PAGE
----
Last edited by Ulf the Unwashed; 03-17-2019 at 04:30 PM.
  #466  
Old 03-17-2019, 05:16 PM
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Originally Posted by Ulf the Unwashed View Post
For the record, I suggested two alternate ways of phrasing the comment. So we're clear, I'm not suggesting that the judge should be saying "You're probably guilty of other crimes..."

So: To say "a life that otherwise appears blameless" is grounds for appeal? Or "you have done much good in the world"--that increases the likelihood of an appeal and an overturned verdict? Seriously?
It's not the use of apparent that I have a problem with. For the record, you also indicated that "what we do know about child sexual abusers strongly suggests that they are seldom "blameless" beyond a single episode of abuse.". This is not a matter that can be taken into account when sentencing in the absence of any evidence that suggest the offender has committed any other offences.

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What if the judge hadn't mentioned anything about Pell's record beyond the event for which he was being tried? Is that grounds for appeal?
Absolutely. Section 5(2)(f) of the Sentencing Act 1991 (Vic) says that in sentencing an offender a court must have regard to the offender's previous character.

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I guess you're saying that the judges have to say "otherwise blameless" about every defendant in an Australian courtroom who has character references. Is that the case?
Of course not. Plenty of offenders have committed offences previously, which is evidence of previous character.

Quote:
How much leeway does a judge have in this "script"? Could the judge say "otherwise exemplary," or "otherwise beneficial," or is "otherwise blameless" the only acceptable wording? And if so, why on earth...?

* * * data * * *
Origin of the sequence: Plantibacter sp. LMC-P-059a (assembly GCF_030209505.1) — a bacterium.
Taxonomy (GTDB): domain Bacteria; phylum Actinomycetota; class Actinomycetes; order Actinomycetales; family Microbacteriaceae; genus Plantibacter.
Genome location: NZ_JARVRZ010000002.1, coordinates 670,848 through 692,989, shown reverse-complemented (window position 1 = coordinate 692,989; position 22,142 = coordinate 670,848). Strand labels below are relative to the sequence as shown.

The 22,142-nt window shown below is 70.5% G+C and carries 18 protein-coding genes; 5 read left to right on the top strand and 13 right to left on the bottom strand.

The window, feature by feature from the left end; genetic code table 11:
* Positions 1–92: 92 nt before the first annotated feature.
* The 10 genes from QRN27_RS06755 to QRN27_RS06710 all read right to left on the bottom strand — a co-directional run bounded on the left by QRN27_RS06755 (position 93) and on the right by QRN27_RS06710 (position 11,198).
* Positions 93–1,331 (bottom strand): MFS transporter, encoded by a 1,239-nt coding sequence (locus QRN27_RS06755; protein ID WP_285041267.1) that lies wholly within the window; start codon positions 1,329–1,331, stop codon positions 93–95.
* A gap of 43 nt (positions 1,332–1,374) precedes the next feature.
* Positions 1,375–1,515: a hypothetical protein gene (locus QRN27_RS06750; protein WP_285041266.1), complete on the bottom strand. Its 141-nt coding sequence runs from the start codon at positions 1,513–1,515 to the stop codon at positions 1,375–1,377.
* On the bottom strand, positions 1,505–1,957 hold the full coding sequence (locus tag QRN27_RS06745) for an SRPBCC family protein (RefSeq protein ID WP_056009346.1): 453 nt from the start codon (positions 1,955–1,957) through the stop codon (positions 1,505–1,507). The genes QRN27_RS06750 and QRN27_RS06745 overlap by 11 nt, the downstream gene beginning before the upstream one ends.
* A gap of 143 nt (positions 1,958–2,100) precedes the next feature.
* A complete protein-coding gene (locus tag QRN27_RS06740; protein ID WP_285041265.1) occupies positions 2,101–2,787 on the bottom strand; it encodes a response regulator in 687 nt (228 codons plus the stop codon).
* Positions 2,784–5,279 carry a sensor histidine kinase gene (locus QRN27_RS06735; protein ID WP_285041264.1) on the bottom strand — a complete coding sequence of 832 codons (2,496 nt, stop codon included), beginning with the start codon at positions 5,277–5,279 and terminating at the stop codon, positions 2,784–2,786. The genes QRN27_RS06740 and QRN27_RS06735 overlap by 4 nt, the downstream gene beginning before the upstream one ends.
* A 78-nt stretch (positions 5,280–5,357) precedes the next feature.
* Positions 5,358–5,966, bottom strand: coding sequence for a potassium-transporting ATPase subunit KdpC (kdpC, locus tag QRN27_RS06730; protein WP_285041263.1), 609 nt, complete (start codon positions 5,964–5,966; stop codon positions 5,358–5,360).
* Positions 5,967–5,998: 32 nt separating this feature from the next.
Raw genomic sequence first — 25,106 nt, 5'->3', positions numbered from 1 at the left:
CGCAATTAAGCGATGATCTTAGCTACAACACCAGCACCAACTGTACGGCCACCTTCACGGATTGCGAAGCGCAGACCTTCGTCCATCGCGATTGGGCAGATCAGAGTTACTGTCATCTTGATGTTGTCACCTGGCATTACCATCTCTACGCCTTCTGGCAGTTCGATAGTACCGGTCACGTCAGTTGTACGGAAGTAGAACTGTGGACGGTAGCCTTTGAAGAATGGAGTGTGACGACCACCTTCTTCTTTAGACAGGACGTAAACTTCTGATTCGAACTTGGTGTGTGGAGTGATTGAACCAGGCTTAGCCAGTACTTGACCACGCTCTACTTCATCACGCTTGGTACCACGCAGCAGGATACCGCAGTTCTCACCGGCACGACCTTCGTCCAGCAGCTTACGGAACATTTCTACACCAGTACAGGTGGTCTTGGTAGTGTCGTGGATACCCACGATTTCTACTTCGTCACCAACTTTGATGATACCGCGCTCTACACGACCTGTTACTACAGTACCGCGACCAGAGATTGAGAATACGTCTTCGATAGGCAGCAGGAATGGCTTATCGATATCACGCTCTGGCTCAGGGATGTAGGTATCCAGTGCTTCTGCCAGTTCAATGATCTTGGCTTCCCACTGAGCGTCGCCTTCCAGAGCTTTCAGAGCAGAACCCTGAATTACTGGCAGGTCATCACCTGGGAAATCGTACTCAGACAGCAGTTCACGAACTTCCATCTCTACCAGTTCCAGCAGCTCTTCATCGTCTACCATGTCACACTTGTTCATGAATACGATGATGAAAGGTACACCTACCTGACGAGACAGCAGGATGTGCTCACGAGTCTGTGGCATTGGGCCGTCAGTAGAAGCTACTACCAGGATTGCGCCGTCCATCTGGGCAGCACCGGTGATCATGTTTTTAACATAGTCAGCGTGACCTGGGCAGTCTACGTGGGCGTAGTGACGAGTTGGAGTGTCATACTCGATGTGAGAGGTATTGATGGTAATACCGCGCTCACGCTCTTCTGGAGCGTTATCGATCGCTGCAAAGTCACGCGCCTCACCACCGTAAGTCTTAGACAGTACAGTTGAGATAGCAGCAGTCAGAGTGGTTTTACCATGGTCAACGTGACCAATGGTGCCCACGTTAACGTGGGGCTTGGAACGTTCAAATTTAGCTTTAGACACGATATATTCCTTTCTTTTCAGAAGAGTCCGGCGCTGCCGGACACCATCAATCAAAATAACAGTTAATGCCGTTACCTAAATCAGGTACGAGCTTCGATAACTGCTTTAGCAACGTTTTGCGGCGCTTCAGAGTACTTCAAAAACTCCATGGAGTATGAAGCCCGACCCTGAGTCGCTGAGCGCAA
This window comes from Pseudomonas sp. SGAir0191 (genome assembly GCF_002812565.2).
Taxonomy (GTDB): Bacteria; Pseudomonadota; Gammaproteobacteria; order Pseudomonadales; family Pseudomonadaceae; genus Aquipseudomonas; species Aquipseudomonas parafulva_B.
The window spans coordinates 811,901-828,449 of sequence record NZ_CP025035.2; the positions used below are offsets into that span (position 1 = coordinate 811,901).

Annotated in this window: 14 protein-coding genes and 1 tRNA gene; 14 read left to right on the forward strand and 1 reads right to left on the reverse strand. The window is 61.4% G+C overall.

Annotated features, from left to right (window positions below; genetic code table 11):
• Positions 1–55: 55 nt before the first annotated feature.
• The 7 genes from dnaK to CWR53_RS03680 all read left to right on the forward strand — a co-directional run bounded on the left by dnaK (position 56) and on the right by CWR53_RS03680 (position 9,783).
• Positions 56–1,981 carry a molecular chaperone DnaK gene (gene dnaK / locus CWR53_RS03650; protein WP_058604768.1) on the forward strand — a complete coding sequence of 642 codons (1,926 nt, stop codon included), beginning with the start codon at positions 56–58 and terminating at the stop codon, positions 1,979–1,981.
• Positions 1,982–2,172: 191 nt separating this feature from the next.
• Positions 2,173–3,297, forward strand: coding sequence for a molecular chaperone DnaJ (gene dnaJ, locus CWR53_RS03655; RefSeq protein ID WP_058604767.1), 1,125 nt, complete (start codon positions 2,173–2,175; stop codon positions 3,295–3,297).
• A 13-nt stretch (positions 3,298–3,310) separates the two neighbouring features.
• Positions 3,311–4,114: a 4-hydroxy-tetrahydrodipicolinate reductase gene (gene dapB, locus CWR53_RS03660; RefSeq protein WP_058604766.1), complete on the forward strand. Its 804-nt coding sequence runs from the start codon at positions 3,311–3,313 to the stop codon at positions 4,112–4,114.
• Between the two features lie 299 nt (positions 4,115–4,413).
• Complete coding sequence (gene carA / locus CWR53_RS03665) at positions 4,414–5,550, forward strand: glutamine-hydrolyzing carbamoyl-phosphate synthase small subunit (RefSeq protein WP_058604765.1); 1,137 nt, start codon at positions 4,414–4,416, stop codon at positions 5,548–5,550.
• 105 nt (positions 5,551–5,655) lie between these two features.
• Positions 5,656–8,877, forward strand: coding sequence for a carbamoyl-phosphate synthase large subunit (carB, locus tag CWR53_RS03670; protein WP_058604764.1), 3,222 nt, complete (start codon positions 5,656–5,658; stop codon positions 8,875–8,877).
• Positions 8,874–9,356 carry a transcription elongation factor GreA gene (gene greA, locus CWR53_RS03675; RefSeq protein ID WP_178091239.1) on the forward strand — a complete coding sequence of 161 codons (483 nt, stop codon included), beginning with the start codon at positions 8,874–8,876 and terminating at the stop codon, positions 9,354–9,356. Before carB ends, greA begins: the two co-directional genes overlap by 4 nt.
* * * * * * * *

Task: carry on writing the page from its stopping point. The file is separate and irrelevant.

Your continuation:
I'd really love to hear the reasoning here. I know nothing about Australian rules in court cases, so for all I know you're exactly right; but speaking as an American I find it completely astonishing to think that the judge risks being overturned on appeal if s/he throws in an "apparent" or only talks about the good the defendant did without using words such as "blameless." Can this really be true?
A judge judges. A judge cannot and should not have regard to anything other than the material put before them. If the character material only points to otherwise good character (eg. no prior offences, character references from appropriate members of the public, evidence of good works) that is the only thing a judge should take into account when sentencing. I would be extremely surprised if the US process was substantially different.

Here's some preliminary comments by the judge that may help:

Quote:
First, I am required to sentence you today in accordance with the rule of law. This is a critical feature of our criminal justice system. The rule of law demands that when I sentence you, I must do so independently of any outside influences, only upon the evidence before me, and upon established legal principles. This means sentencing without fear or favour.
Further, you are to be punished only for the particular wrongdoing you have been convicted of on this Indictment, of sexually abusing two boys in the 1990’s, and only of that wrongdoing.
I again urge you to read the sentencing remarks in their entirety before attacking the judge for being unwise or unfortunate. They will give you a better understanding of how the sentencing process operates.

https://content.countycourt.vic.gov....19-vcc-260.pdf
  #467  
Old 03-18-2019, 02:40 AM
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Originally Posted by Krav Manga View Post